And we’re back. It’s just after lunchtime on January 28, the week before the Super Bowl. Normally Rhyner would be in Miami with the other Ticket hosts. Right now, he’d be recovering from whatever high jinks the group instigated the night before and preparing to host The Hardline from radio row. Instead, he’s at City Tavern on Elm Street, in downtown Dallas, and the game is barely mentioned. “This is the first real acid test,” he says.

It has been three weeks since Rhyner stunned listeners and colleagues with the retirement video. A few days ago, though, was perhaps the real first acid test. He went back on the air for the first time, rejoining The Hardline for a few segments to celebrate The Ticket’s 26th anniversary.

“It was fun, it was nice, and when it was over, it was over,” he says. “I went about my business.”

So, no, he doesn’t regret his decision to leave. That is not to say that he doesn’t have a few regrets. But those he had already.

“This place was full of vibe. God, it was just electric. I hated walking out of there every day because, hey, man, what am I going to do now?”

During most of his run at The Ticket, Rhyner was known on air—and sometimes off, depending on whom he was talking to—for his occasional impatience, his low tolerance for small talk or bullshit of any kind. “Well, it sounds like you’re about as interested in this interview as we are, Kenny, so we will let you go and we thank you for your time,” he said to Kenny Lofton during spring training in 2007 before abruptly hanging up on the Texas Rangers outfielder. When I think of Rhyner’s voice, and I don’t mean to reduce him, I hear him growl: “What else?”

He has mellowed now, a change that happened fairly recently, when he sat back a few years ago and realized: Hey, man, you’ve won the game. He admits he had an edge to him all that time, even after turning The Ticket into a radio juggernaut, a cultural force and critical and commercial success (three Marconi Radio Awards from the National Association of Broadcasters for Sports Station of the Year, No. 1 in the prime males 25-to-54 demo for more than a decade, as of last year). Even after it made him rich and a radio hall of famer. He seemed to live his life guided by those two words—What else?—always pushing forward, never lingering too long, maybe not even enjoying everything as much as he should have.

I bring up probably the most infamous display of that edge: his on-air interaction with a substitute host named Pete Stein, a snippet of audio the station has played repeatedly for more than a decade. After Rhyner grew tired of talking to him, he counted down as if he were about to launch a rocket—five, four, three, two, one—and ended by saying, “You’re done.”

“He didn’t deserve that,” Rhyner says. “He was just filling in, trying to do a thing. He was probably just thrilled to be on the air with us. I didn’t feel bad about it at the time. But I kind of do now. If I ever see that guy again, I’m going to make it right. If I can, if he’ll let me. He may not, and if he doesn’t, that’s OK, too. That’s just what I’m going to have to live with.”

The question is still there—What else?—but now it has a different slant, no longer about what he needs from his life but what he wants from it.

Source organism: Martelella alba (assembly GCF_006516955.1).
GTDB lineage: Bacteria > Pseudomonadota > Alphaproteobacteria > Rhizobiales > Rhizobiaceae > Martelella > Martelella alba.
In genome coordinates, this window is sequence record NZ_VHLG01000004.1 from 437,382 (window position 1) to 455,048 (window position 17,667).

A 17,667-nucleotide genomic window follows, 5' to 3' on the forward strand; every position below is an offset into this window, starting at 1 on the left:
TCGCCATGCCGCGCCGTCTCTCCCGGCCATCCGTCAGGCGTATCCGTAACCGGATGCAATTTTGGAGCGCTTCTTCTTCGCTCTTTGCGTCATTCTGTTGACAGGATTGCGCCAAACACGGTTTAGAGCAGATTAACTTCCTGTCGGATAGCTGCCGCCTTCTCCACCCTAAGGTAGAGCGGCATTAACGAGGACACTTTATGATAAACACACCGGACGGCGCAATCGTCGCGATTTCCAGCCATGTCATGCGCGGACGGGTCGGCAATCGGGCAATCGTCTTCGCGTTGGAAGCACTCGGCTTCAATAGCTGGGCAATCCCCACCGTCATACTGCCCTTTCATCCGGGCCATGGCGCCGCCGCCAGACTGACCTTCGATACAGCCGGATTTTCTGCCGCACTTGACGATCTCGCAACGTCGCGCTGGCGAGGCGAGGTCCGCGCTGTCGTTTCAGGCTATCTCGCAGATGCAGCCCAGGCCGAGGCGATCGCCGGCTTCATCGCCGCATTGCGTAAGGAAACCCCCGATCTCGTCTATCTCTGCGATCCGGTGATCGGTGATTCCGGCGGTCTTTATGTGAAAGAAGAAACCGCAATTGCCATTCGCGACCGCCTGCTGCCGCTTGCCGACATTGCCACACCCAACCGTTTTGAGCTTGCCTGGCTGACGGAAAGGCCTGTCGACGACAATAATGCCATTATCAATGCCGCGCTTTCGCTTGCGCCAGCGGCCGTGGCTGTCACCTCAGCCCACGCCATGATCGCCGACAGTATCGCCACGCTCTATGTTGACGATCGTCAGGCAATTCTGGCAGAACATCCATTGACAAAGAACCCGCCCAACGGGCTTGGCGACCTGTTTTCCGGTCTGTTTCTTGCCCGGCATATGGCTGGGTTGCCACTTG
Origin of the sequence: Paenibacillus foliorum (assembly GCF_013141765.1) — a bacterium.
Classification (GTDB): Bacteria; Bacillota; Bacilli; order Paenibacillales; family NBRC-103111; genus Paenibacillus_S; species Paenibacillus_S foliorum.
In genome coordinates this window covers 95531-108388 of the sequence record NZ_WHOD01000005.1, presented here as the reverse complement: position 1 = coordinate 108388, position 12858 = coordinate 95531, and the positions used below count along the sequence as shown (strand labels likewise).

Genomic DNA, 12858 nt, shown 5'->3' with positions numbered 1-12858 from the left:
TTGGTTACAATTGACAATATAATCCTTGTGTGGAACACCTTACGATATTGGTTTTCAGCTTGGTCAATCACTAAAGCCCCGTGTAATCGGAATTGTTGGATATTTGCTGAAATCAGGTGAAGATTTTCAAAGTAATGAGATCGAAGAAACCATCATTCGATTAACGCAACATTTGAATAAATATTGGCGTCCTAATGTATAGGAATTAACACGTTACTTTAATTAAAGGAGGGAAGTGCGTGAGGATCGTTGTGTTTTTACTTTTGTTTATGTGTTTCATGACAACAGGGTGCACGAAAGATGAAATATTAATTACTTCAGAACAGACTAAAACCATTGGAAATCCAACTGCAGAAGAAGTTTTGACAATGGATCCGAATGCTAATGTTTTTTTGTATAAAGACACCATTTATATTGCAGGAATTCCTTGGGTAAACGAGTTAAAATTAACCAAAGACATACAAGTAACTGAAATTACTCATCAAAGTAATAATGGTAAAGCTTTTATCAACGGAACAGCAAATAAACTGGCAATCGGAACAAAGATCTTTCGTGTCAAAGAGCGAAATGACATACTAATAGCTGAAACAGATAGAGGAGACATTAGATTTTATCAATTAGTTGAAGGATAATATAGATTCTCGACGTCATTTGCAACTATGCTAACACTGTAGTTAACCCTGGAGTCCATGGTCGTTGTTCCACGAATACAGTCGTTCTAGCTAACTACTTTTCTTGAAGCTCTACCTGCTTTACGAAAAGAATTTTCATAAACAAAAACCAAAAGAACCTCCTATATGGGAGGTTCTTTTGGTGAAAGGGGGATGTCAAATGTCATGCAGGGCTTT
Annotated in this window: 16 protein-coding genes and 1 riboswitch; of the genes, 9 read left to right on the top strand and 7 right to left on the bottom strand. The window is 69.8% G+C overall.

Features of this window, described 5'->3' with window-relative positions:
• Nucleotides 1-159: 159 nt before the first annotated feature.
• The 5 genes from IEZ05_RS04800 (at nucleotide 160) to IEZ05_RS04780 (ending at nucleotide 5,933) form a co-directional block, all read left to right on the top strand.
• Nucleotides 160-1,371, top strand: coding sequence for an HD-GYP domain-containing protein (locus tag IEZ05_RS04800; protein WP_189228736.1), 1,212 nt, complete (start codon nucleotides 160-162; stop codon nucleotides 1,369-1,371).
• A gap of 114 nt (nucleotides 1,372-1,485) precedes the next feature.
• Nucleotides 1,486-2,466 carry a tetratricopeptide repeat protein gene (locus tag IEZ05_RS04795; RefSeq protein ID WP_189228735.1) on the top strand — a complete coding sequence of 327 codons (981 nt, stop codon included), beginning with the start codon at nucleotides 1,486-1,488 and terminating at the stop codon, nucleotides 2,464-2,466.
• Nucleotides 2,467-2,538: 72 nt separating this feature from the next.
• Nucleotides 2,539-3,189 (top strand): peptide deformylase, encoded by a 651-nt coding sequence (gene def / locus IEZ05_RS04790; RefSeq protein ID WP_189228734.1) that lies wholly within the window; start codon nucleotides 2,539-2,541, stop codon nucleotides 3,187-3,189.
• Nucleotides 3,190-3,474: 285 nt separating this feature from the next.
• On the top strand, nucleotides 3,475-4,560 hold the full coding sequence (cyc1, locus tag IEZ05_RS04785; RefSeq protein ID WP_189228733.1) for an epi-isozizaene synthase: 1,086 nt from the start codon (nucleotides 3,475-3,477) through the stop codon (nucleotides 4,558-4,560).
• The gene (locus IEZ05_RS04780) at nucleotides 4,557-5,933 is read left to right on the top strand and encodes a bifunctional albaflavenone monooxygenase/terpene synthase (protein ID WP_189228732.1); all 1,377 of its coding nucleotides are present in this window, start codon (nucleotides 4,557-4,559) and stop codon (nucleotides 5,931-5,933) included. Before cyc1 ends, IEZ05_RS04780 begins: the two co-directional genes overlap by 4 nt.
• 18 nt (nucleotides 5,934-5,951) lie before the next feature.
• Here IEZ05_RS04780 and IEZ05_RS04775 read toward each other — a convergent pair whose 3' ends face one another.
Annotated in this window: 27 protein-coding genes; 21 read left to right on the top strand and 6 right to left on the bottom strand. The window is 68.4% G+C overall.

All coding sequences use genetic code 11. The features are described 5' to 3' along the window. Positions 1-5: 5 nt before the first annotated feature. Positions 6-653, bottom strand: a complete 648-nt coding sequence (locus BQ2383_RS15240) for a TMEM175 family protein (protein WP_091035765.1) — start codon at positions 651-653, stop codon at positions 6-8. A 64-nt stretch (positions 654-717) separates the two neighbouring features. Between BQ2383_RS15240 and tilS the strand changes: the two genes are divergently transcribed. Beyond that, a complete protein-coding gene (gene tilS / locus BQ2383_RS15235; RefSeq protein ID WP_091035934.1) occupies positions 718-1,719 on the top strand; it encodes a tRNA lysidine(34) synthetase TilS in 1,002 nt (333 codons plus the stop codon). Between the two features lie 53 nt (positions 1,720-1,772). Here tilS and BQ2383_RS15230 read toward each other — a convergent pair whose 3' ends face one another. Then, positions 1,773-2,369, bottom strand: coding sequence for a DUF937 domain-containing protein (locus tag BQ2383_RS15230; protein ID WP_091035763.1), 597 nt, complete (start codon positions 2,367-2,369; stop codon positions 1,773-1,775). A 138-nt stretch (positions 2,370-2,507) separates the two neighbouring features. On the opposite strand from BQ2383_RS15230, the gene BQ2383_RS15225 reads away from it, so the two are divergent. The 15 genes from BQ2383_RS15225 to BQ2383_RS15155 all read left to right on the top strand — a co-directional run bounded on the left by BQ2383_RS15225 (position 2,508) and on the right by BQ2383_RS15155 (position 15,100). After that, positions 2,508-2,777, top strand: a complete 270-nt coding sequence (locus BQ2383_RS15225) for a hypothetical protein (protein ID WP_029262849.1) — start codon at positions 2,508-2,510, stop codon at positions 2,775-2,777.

And we’re back. It’s 1979 and it’s time for Rhyner, as he says, to go find his life’s work. “Though at that time, a) I had no concept of what that meant, and b) I had no idea ever that this would be it.”

Without much of a plan, for the future or the present, he was “eaten up with the idea of getting into radio.” He was 29 and drumming in bands, and where was that taking him? Not nowhere, but not where he wanted to be. He had an ex-girlfriend who had gotten involved with Ken Rundel, the news director for KZEW-FM, The Zoo, and she told Rhyner that he was looking for someone to help around the infamous rock station. Rundel was on his way out, going to law school, and needed someone to do the tasks that he would normally do but couldn’t. “Which is a little bit nicer code of saying, ‘I need somebody to do my shit work for me,’ ” Rhyner says.

Young Mike Rhyner
Young Rhyner in his Oak Cliff days.

He was happy to oblige, doing whatever was asked just so he could hang around. “I was so charged up to be there,” he says. “This place was full of vibe. God, it was just electric. I hated walking out of there every day because, hey, man, what am I going to do now?”

Rhyner caught the eye of the program director, Tom Owens. “He realized he had a puppy dog on his hands who would do anything for anybody at any time, day or night, whatever anybody wanted,” Rhyner says. Owens put Rhyner in charge of his research and development department, which amounted to calling record stores and asking what they were listening to—“real shit work.” But he was happy to do it. It kept him involved.

And because he was involved, because he was always around, an opening he wasn’t even looking for presented itself, a producer slot on the popular Morning Zoo, writing news scripts for hosts John Rody and John LaBella. Eventually he joined them on the air. He wanted to be in radio, not necessarily on the radio, yet there he was. And once he was on the radio, after a while, he wondered what the next step was. Where did he go from there?

What else?